It’s pretty tough to enforce a law that regulates something when people can make that thing in their homes.
3D printing is on the cusp of taking the world by storm. The technology is being brought up first for its possibilities, and now for its controversies. First things first: a 3D printer is a device that simply makes objects. Whereas a regular printer might go over a line of text or an image multiple times to make it clearer, a 3D printer’s jets go over the same area repeatedly to slowly create an object out of plastic or polymer from the bottom up. The company Makerbot makes a $2000 version of this machine.
Mostly, people create knickknacks or parts for various applications. Fittingly American, though, people are starting to use the printers to make guns–actual guns. Not all of the weapon can be made with these printers, but most of the parts can. See the story here which fleshes out the technology, those making the guns, and lawmakers expressing concern over this home recipe.
Along with their products, Makerbot hosts a website for people to share designs. Once alerted to firearm designs, Makerbot took down those blueprints. But this is the Internet Age. Other websites now offer them, people are discussing among themselves how to work them, and we’re in the nascent stages of a manufacturing movement of a million tiny factories–them being people’s basements.
This particular application of 3D printing is about the guns, but it isn’t the only way in which this new technology is causing concerns. Not surprisingly, some of the knickknacks mentioned above feature famous images–such as a bust of Yoda from Star Wars:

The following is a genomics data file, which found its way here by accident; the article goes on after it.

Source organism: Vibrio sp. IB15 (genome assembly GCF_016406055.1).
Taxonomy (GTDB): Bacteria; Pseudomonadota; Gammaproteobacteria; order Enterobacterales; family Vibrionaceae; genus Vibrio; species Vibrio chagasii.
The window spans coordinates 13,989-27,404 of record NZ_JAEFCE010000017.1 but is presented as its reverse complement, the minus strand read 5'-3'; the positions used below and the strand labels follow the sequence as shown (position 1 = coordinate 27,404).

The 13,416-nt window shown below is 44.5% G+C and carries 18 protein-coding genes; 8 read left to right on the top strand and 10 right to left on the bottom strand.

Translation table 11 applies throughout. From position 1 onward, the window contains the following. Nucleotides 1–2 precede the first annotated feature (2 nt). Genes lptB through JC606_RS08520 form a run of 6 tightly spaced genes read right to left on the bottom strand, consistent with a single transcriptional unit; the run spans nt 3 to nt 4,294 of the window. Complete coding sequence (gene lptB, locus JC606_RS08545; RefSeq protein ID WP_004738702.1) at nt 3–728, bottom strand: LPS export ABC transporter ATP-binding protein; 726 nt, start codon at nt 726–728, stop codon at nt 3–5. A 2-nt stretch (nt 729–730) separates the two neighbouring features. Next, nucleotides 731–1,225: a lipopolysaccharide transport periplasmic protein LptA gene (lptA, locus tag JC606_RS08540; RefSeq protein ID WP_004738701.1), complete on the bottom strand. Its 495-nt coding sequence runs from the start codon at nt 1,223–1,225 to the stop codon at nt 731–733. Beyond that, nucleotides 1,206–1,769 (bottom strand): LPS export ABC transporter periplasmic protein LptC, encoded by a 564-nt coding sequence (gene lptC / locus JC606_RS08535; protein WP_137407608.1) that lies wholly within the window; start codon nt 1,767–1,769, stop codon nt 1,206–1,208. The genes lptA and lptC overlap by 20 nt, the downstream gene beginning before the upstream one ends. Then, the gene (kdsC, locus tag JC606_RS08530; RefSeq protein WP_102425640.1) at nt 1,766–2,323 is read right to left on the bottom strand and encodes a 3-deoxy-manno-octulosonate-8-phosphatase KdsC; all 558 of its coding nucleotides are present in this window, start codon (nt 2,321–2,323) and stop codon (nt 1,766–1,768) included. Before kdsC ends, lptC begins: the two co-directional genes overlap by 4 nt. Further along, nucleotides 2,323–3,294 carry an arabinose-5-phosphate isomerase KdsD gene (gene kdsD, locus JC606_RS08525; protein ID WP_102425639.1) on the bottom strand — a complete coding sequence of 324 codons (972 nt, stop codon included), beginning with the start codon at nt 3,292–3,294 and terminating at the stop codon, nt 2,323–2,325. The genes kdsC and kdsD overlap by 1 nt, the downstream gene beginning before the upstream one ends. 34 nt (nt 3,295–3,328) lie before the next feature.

The problem with this creativity and development? This item, and the design for how to create it (along with countless others on the site), are copyrighted. Thus, anyone’s use of these images is illegal. So there are many folks out there right now who–as you read this–are breaking the law. Some, I’m sure, without even knowing it. They probably think that because it’s only one copy and for themselves, that there’s no harm, but that’s not what the law supports.
The use of 3D printing in this regard represents a huge challenge to intellectual property. It makes us rethink the idea of “owning” an idea, and it definitely makes us rethink the ability to enforce the rules. Maybe creators should be compensated for their ideas; maybe guns shouldn’t be available to everyone. Regardless of our beliefs, new technology means that less is going to determined by law. Because we’ll have less control over how/if we like to try to get people to behave in the ways we wish.
I’ve written in earlier pieces about how technology solves problems law simply tries to regulate. We called that segment “Problem Solved?” This piece’s segment might be called “Problem Started?”–the phenomenon of technology interfering with law.
But while it’s interesting to think about extremes, I’m sure a middle ground such as that which was found for file-sharing and the music industry, will be located on these issues, too.
to new plateaus,